Wrath of the Titans (***) is one of those rare sequels that handily surpasses its predecessor. Admittedly, the 2010 version of Clash of the Titans was not the hardest act to follow up — indeed, the mere notion of a follow-up wasn’t entirely encouraging — but the new film is a happy surprise.
Sam Worthington encores as Perseus, the son of Zeus (Liam Neeson, the actor who never says no), who saved the world by defeating the monstrous Kraken. Now widowed and raising his son Helius (John Bell) alone, Perseus wants nothing more than to live out his days as a simple fisherman. Fate — and the gods, of course — have other plans.
When Zeus attempts to forge an alliance with his brother, the hellbound Hades (Ralph Fiennes again), to save their kind from extinction, it truly is a deal with the devil — and a bad one. Zeus is betrayed by his other son Ares (Edgar Ramirez) and held captive in the underworld. Kronos, the granddaddy of all the gods and the father of both Zeus and Hades, is making his move to raise hell on Earth.
“This is a business for gods,” Perseus told Zeus before the latter’s capture, but saving the world proves to be Perseus’ business. Again.
The director (Jonathan Liebesman) and screenwriters (Dan Mazeau, David Leslie Johnson and Greg Berlanti), none of whom had anything to do with the earlier film, display much more confidence in the material. Wrath of the Titans is much looser than its predecessor and much more fun. The film is also better paced, getting right down to the business at hand. There are plenty of sword-slashing, head-bashing fight sequences, be they god against god, man against god, man against monster (plenty of those, too), or even that old standby: man against man.
Saving the world is a risky business, but Perseus isn’t in it alone. The ever-fetching Rosamund Pike steps in for Alexa Davalos as Andromeda, the queen of Greece, who is not only a fierce warrior but also a perfect match for Perseus. When Perseus is told by one potential recruit to go to Hell, he snaps back “That’s exactly where I’m going.”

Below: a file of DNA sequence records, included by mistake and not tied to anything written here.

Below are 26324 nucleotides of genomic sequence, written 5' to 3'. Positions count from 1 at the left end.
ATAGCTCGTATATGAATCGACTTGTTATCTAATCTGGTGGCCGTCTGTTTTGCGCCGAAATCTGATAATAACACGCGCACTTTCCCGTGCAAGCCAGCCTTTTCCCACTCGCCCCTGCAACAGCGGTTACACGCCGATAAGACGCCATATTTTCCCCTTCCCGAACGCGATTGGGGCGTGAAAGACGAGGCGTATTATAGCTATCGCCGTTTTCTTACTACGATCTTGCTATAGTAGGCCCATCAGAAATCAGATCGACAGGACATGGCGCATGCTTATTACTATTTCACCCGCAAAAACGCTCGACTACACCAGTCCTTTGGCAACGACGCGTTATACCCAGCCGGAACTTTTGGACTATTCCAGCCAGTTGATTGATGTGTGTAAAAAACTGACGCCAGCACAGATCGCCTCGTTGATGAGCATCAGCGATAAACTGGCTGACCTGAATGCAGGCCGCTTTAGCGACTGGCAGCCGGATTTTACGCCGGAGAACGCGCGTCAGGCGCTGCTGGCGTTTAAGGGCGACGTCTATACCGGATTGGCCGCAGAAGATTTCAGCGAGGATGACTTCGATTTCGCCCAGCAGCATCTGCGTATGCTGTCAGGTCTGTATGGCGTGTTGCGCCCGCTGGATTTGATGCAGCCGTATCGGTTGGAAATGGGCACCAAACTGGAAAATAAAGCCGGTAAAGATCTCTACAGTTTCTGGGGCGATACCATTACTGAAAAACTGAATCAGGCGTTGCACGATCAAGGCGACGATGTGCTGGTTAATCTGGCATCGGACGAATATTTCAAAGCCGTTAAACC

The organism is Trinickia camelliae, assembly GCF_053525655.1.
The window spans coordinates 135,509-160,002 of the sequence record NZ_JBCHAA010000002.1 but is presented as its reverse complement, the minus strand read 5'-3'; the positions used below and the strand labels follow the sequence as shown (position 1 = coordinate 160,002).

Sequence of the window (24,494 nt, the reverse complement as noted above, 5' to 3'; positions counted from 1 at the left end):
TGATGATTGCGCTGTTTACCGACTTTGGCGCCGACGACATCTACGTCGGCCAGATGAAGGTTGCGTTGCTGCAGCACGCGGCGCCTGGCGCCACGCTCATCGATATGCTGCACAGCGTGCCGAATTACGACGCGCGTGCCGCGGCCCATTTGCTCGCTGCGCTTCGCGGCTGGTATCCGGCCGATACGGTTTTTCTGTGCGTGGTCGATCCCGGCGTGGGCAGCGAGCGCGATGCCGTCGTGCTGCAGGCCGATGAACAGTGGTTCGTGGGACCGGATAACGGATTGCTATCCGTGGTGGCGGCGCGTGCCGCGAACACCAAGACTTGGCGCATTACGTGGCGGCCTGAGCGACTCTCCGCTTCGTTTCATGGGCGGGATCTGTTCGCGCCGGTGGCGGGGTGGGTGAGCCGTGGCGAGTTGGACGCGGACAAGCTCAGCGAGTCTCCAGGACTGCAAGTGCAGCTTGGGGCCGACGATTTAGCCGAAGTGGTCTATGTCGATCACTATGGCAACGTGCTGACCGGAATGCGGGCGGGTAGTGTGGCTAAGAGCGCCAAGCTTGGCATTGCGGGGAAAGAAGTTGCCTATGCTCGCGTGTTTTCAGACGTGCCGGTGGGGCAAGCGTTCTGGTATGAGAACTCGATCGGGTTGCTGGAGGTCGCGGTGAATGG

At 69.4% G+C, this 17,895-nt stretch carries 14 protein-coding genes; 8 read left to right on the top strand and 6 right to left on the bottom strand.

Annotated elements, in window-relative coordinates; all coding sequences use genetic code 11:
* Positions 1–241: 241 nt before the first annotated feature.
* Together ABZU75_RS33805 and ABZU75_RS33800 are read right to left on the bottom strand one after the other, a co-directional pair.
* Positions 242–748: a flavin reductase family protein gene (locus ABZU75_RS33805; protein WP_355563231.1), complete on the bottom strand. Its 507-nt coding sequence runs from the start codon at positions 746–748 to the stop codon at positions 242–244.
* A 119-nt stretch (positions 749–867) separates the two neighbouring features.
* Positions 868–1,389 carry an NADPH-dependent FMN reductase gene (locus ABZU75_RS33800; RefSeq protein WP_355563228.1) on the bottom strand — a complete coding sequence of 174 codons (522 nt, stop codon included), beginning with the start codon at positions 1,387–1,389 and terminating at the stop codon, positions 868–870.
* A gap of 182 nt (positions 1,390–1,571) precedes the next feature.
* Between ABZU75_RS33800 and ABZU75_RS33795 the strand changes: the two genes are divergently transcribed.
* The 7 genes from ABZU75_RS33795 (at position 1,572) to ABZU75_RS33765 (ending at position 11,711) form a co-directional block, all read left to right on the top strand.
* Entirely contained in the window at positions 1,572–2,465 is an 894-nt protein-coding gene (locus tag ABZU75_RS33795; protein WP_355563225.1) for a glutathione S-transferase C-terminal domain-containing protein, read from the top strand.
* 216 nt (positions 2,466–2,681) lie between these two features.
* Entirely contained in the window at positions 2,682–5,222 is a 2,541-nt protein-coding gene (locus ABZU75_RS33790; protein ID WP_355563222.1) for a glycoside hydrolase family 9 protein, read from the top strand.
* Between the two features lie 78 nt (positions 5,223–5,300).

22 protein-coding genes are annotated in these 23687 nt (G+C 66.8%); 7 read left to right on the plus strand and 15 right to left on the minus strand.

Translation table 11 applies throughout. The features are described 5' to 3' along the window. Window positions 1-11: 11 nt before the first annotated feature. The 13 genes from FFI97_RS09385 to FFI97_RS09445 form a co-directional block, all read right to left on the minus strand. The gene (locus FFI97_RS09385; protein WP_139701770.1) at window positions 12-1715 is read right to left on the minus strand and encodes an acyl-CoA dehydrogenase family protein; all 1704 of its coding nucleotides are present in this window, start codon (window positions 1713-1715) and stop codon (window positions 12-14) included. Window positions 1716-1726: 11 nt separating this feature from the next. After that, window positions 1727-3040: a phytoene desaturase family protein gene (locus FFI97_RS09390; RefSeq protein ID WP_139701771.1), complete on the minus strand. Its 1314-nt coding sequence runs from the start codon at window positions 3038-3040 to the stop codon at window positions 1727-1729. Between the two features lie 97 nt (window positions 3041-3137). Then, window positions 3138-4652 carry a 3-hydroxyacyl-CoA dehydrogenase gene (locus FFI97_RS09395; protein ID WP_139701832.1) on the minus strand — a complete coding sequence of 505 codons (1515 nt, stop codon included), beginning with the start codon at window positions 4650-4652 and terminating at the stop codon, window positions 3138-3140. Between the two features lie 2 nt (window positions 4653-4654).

There are a lot of lines like that in the script, delivered with the sort of mock gravity that can’t help but raise a smile or two. (Indeed, in a couple of scenes, Pike appears to be stifling her own.)
After a near-encounter with oblivion, Hades tells Zeus “You look 10,000 years younger.” “I feel it,” is the reply. There aren’t many actors who can pull off that dialogue with a straight face, but Wrath of the Titans counts a number of them in its cast, including Bill Nighy, Toby Kebbell, Sinead Cusack and Danny Huston (reprising his role as the god Poseidon). Even the actors look like they’re having fun.
Like the earlier film, the 3-D effects were grafted on in post-production, yet the special effects overall appear to be better executed this time around, whether it be any one of the film’s fantastical creatures (including Pegasus the winged horse, fire demons and a trio of giant cyclops’) or the treacherous labyrinth that’s the portal to the underworld, a maze laden with lethal, Rube Goldberg-type traps. In the best comic-book tradition, there’s scarcely time to ponder how silly the plot may be because the film is constantly in motion. Move fast, ask questions later. (Better, perhaps, not to ask them at all.)
As well as in interesting father/son motif that crops up repeatedly in the storyline, there are a few lessons to be learned in Wrath of the Titans: One is to be careful which gods you pray to, lest they decide to prey on you. (Even gods tend to be fickle.)
The other is that, when all is said and done, even Hades has a heart after all. Hardly a profound message, but a nice one nonetheless. Give the devil his due — especially when he’s such an entertaining character.
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